Tag Archives: disease control

How To Improve Your Homes Curb Appeal

Selling your home can be one of the hardest things you can do. From picking the realtor to then playing the patience game with viewers and when you eventually get to sell your home, the paperwork required to get you over the finishing line. Of course, the most important thing in any home sale is actually selling your home. The first thing to selling any home is understanding what curb appeal is and how to get it!

What is curb appeal?
Wikipedia defines curb appeal as “the attractiveness of the exterior of a residential or commercial property, as viewed from the street. The term was extensively used in the United States during the housing boom and continues to be used as an indicator of the initial appeal of a property to prospective buyers.”

curb appeal


OK, curb appeal is how attractive your home looks to any potential buyer. But why is this important and how will it affect your home sale?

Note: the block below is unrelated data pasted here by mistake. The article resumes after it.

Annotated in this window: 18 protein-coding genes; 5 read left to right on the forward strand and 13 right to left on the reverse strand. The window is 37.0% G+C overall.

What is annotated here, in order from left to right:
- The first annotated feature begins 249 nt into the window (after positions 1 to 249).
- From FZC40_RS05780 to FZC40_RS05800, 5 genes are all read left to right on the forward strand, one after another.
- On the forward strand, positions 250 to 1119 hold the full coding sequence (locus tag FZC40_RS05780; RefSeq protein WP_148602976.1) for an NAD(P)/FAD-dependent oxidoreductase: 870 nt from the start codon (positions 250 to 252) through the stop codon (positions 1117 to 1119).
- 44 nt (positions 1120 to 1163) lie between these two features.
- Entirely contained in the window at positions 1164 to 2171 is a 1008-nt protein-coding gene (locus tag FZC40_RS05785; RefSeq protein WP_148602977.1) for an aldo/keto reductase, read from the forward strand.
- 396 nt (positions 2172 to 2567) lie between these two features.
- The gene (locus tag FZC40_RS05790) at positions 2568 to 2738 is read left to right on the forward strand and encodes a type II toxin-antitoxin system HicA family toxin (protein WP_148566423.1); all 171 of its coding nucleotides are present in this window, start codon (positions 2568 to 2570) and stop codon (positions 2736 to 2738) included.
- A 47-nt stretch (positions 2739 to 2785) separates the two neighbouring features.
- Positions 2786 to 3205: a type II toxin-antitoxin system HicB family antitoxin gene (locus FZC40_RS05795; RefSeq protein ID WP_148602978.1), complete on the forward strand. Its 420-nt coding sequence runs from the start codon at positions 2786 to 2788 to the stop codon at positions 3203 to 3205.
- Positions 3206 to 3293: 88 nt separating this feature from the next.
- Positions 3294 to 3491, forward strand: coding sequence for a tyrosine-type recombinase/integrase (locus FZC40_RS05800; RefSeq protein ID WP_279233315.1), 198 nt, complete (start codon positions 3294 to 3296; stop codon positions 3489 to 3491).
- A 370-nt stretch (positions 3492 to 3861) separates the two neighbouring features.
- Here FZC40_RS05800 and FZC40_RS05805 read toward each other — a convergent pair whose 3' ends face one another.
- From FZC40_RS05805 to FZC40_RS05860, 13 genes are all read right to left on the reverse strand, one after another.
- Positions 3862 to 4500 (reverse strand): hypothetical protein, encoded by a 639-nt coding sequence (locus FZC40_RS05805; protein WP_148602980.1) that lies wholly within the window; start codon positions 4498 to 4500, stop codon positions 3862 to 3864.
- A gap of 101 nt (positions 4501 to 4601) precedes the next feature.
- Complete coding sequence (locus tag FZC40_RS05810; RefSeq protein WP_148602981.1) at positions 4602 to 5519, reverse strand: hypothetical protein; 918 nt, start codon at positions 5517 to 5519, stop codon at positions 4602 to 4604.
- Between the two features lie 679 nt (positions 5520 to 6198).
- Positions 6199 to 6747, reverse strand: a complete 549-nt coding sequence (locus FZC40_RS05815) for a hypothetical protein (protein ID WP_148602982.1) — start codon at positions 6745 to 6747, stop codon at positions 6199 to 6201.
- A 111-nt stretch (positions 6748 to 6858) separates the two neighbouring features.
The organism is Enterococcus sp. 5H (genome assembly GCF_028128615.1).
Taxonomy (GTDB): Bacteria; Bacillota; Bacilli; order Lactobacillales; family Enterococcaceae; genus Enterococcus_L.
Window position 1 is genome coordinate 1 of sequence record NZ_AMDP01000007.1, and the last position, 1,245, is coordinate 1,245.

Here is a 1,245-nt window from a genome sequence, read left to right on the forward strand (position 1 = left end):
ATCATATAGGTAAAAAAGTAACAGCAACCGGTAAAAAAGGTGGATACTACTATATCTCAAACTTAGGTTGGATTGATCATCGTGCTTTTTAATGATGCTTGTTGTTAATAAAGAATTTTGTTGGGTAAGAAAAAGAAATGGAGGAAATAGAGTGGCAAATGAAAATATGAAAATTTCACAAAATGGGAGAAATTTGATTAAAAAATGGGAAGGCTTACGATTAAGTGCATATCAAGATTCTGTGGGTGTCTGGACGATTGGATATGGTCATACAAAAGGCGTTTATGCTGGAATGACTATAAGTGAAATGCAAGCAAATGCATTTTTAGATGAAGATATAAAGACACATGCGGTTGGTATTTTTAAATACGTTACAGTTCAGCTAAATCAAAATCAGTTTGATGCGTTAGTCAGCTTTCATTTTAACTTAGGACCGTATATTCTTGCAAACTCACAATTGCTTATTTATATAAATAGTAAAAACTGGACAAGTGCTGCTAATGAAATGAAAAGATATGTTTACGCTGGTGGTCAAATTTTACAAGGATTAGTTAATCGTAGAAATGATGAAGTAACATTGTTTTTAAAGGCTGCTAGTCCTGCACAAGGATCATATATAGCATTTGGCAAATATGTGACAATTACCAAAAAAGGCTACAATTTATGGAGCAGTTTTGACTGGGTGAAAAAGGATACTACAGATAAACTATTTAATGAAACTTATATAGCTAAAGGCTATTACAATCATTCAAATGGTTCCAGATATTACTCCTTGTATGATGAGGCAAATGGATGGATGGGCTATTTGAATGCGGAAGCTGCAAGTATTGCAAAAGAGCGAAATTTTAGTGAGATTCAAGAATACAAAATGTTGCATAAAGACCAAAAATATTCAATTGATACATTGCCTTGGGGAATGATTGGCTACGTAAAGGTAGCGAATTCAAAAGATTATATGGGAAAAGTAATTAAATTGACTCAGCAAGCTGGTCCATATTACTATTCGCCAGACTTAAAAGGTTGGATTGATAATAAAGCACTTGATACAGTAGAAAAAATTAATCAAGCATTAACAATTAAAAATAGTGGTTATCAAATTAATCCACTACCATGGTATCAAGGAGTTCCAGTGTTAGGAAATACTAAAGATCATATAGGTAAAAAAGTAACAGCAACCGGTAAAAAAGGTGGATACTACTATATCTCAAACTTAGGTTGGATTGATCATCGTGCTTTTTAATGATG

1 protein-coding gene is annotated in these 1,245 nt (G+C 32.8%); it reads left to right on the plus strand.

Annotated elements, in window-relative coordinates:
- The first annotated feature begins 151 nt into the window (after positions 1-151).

“Curb appeal is the first thing that any potential buyer will use to make a decision on your property. If it doesn’t look the part, then you will have a horrible situation where you can’t even get people to view, let alone make an offer.” Paul Russo from our Florida office continued with, “there are many different things you can take to make your home stand out and get that all important curb appeal; it’s a case of priorities and taking the road best travelled sometimes.”

5 tips for improving curb appeal

1) Focus on the photos
88% of all home searches in the US start online. If you never considered how important it was to get your property photos right, then now is the time. “Pick the right time of the day for pictures, preferably with good sunlight behind you. Don’t crowd your shot with things that may put buyers off like bikes on the lawn or dirty dishes in the sink!”

curb appeal photo

2) Be a buyer for a day
Imagine you were buying a home and take the time to spend a day looking at properties for sale. Which ones appealed to you and why? “Use this first hand experience to guide you through your own home sale. Drive past your house several times at different points of the day. What works and what doesn’t? That’s what you need to focus on.”

curb appeal buying
3) Prioritise repairs